Lowe has the magic touch

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Perhaps Sidney Lowe should share his secret for catching lightning in a bottle. He must know the trick. (Maybe that's the reason he always seems to be smiling?) How else could one man play an important role in two of the most unlikely upsets in history – not just NC State history, but in all of college basketball.
After all there was no way NC State was going to beat North Carolina on Saturday. Anybody who gave the home team a chance was blinded either by an intense love of the Wolfpack, a blinding hatred of the Tar Heels or both. UNC had everything that it needed to easily discard of NC State. The Pack had no depth and the Heels' bench could probably finish in the top half of the ACC. UNC's big guys, Tyler Hansbrough and Brandan Wright, were every bit as good, probably better, than NC State's two best players, forwards Brandon Costner and Ben McCauley. Freshman guards Wayne Ellington and Ty Lawson were going to be way too much for NC State too handle, especially with Wolfpack senior Engin Atsur still bothered by a pulled hamstring and far too slow to keep up with such quickness. Yeah, there was no way NC State was going to win.
Then the teams took the court. Lowe came out in a red sport coat. Nice, the call back to the days of Jimmy Valvano might've provided a little bit of an emotional lift, but it was going to take a lot more than a gimmick wardrobe to even make this one close. But as Lowe made his entrance over on the North Carolina bench some of the assistant coaches, all of whom have been with Roy Williams for at least a decade, looked worried. Perhaps they could sense their guys weren't ready to play. It didn't take long for everyone else to see they were right.
The Tar Heels were sluggish. They played only token defense and their motion offense was out of sink. The Pack took an early 29-20 lead, but there weren't too many people that actually believed NC State could hang on. Yet as Courtney Fells knocked down his third three-pointer on the way to a career-high 21 points, anybody that had closely followed Roy Williams' 19-year career, including those nervous assistants, could sense what was happening.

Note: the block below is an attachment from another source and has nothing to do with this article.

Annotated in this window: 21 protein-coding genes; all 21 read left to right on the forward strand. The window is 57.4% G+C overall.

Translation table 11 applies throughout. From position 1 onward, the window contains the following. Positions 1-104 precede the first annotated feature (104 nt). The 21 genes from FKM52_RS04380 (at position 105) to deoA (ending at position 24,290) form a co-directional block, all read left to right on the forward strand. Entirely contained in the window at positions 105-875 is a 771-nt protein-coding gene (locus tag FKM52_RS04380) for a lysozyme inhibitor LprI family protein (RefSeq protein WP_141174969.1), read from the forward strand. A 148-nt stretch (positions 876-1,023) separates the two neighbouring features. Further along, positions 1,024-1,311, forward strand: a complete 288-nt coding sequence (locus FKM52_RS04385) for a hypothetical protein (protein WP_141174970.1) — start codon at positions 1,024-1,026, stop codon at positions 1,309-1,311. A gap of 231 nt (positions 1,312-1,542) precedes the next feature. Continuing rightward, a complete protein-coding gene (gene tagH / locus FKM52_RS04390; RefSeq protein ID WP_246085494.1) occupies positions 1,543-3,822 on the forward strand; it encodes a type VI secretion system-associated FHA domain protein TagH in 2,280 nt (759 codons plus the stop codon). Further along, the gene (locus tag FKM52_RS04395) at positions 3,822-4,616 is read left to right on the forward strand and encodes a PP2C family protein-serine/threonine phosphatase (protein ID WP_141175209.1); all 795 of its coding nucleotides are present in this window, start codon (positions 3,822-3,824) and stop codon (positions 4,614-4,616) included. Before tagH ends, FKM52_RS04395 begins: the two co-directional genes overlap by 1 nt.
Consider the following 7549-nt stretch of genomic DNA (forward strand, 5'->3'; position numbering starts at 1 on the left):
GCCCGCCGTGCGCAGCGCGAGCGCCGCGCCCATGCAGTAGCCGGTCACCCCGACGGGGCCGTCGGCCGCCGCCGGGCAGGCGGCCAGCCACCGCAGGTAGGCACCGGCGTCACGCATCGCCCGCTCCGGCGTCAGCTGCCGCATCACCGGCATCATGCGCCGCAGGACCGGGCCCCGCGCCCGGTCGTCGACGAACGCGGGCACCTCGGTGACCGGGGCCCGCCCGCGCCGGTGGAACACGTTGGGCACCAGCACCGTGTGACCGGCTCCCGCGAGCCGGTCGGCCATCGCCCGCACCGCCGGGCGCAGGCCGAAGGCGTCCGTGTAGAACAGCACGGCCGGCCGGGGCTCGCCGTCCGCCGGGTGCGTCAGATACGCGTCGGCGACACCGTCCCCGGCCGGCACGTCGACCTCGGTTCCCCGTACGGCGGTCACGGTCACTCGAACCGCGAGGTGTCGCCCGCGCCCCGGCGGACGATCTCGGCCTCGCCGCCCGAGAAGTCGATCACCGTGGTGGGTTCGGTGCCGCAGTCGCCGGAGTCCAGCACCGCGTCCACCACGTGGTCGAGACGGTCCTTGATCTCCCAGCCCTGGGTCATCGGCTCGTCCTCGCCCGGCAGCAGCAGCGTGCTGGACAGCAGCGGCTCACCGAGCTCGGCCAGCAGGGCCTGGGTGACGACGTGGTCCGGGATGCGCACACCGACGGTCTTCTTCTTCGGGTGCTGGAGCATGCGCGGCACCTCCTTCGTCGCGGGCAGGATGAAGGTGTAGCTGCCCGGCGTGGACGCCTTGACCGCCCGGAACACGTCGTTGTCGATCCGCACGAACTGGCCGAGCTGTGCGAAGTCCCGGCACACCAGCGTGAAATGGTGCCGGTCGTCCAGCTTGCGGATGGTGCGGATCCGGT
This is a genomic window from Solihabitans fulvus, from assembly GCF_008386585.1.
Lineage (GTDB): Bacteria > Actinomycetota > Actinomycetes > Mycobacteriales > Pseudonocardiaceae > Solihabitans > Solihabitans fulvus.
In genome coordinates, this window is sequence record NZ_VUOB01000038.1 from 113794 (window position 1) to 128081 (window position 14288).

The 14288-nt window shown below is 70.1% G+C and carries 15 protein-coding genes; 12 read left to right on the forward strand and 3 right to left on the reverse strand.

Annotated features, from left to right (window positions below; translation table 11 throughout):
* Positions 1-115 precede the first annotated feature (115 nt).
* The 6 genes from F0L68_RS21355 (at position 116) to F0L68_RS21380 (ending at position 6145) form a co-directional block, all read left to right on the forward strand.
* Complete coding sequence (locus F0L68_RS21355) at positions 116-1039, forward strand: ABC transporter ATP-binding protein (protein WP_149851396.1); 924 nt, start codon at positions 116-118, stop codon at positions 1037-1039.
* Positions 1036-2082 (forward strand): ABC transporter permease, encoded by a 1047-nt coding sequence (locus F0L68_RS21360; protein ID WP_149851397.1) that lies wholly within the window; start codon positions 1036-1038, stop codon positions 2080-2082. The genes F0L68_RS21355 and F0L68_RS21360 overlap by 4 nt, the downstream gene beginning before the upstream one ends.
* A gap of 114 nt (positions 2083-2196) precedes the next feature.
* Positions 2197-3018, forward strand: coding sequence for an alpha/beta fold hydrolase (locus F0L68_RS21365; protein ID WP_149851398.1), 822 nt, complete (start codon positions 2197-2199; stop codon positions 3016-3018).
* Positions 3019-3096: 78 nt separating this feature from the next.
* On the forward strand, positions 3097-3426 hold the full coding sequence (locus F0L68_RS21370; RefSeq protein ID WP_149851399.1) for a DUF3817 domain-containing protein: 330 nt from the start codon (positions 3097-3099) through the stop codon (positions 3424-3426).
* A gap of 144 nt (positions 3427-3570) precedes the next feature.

Fells knocked down jump shots while the Heels refused to adjust their defensive game plan and the NC State sophomore began to look an awful lot like Miles Simon in 1997. And Cuttino Mobley in '98. Juan Dixon in 2002. Gerry McNamara in 2003. Lamar Butler in 2006 and all the other sharpshooters that have upset Williams in the past. Those UNC assistants had every reason to be worried, they'd seen this happen before.
UNC was about as bad as anyone could imagine, but NC State played close to perfect, which is exactly what it needed to do to have a chance to win and the Wolfpack deserves a ton of credit for that. There's a reason no one had predicted it and a reason the RBC Center was loud enough to make a person's ears ring. It was the kind of game you sometimes have to wait 24 years for.
Saturday's victory over No. 3 North Carolina won't live on as a part of our national folklore the way the 1983 national championship run made by Lowe and his Wolfpack teammates has. For one thing, no matter how sweet the moment was for NC State fans, it was still just a regular season game in early February. Chances are in a few weeks most people across the country will look at Lowe's first coaching victory over UNC as little more than a footnote in the 2006-07 season. But this one ranks right up there with upset of Houston in '83 title game and also the thrilling victory over the Tar Heels earlier that season in Reynolds Coliseum. And of course each game had one thing in common, one man who had a hand in all of them.
So come on Sidney, isn't about time you let the rest of us in on your secret?